Digital Critical Infrastructure & Developing Cybernorms
As states, intergovernmental organizations, and commercial actors have amassed staggering amounts of digital information and moved critical operations online, new frontiers of vulnerability and insecurity have rapidly emerged on a global scale. These developments are at the forefront of geopolitics and increasingly occupy a prominent position in high-level international peace and security processes.
The field currently raises more questions than it answers: What rules apply in cyberspace? Does the internet have a “core” that is public and international? What is the nature of power exercised by multinational corporations in the elaboration and application of cybernorms?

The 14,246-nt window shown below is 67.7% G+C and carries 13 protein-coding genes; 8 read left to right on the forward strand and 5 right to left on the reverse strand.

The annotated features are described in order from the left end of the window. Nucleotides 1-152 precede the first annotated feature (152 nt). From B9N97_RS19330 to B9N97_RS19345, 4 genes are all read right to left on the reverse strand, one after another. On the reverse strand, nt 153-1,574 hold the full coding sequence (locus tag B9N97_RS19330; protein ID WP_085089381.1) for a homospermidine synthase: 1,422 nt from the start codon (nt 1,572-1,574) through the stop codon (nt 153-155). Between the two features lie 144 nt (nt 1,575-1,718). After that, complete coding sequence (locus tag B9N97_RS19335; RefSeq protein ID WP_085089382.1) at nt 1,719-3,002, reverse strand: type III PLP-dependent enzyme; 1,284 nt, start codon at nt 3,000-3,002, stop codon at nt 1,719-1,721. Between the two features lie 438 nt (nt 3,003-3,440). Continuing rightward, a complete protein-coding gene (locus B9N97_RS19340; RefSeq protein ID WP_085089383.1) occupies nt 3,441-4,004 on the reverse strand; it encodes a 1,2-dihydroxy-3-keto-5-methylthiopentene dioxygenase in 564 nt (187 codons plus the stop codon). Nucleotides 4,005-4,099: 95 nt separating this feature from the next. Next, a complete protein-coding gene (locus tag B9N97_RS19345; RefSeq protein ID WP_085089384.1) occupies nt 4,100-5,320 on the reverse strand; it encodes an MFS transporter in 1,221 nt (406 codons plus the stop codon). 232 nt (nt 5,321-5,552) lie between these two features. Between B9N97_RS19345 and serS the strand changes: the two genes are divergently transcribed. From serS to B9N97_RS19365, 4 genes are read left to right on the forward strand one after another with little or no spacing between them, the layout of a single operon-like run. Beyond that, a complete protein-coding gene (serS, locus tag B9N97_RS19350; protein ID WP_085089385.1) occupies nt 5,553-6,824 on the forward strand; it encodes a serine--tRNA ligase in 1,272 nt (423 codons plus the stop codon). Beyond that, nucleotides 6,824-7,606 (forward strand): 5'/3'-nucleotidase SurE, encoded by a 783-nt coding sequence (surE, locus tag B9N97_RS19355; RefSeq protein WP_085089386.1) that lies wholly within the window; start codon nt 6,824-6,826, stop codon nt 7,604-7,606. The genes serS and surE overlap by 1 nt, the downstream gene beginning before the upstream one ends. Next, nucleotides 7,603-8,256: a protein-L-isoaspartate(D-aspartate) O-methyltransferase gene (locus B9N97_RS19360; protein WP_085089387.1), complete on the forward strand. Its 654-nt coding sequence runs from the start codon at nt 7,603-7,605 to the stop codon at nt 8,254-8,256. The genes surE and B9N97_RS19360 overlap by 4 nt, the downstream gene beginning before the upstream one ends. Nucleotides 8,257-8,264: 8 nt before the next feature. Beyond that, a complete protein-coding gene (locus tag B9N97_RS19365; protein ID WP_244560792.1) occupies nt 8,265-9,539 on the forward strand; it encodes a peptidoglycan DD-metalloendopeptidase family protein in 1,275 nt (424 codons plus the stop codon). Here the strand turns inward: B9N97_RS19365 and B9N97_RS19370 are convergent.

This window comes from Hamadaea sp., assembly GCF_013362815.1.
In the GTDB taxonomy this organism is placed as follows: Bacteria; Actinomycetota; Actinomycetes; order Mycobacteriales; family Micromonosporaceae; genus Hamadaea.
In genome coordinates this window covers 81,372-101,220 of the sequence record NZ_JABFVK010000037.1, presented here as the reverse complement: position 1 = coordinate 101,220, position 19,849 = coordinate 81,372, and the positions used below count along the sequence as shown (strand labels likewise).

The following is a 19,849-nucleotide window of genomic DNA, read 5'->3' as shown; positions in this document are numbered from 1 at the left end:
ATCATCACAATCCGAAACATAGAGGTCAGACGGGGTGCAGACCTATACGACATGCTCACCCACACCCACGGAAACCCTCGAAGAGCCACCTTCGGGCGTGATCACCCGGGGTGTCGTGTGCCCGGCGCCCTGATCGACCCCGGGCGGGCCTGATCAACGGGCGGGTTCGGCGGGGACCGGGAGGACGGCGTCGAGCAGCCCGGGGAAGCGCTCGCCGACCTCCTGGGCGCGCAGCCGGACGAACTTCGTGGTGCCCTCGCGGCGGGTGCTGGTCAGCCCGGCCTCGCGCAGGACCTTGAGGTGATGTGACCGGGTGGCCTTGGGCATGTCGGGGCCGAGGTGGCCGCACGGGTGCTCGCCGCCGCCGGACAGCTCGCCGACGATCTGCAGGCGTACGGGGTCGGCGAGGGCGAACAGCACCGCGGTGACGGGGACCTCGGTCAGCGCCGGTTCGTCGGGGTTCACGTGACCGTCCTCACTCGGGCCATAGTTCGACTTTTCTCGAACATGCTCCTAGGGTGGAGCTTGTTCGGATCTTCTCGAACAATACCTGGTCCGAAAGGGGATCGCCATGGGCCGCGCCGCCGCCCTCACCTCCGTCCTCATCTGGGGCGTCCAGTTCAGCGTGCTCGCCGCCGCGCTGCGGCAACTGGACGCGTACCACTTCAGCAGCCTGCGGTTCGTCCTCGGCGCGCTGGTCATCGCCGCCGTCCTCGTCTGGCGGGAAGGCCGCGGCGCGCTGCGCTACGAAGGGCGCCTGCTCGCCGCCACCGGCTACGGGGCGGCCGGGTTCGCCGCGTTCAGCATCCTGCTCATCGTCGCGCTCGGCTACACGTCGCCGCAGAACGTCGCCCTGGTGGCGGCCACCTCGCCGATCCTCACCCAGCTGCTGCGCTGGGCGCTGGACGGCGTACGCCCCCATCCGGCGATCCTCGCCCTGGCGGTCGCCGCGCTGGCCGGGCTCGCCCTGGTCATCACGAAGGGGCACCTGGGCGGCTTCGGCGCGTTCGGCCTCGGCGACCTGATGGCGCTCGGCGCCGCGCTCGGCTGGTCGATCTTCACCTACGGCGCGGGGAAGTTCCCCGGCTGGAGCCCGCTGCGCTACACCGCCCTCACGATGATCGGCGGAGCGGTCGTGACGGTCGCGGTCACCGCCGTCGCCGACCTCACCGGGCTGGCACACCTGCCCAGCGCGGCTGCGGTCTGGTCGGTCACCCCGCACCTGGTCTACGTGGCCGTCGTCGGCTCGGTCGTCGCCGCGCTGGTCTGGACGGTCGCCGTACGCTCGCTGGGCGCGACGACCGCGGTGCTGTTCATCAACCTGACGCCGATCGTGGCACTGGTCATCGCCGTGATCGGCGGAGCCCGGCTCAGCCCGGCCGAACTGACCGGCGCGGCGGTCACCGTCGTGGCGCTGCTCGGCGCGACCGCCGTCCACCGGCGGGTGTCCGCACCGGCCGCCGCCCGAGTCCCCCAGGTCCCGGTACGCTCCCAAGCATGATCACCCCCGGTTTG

Decisions about the rules that govern state and non-state behavior in cyberspace bear a direct relationship to equally pivotal efforts to enhance human development and transnational solidarity through an open, safe, and free internet. The future position of human and peoples’ rights in an emerging body of international law applicable to behavior in cyberspace hinges on how current debates are structured, engaged and informed.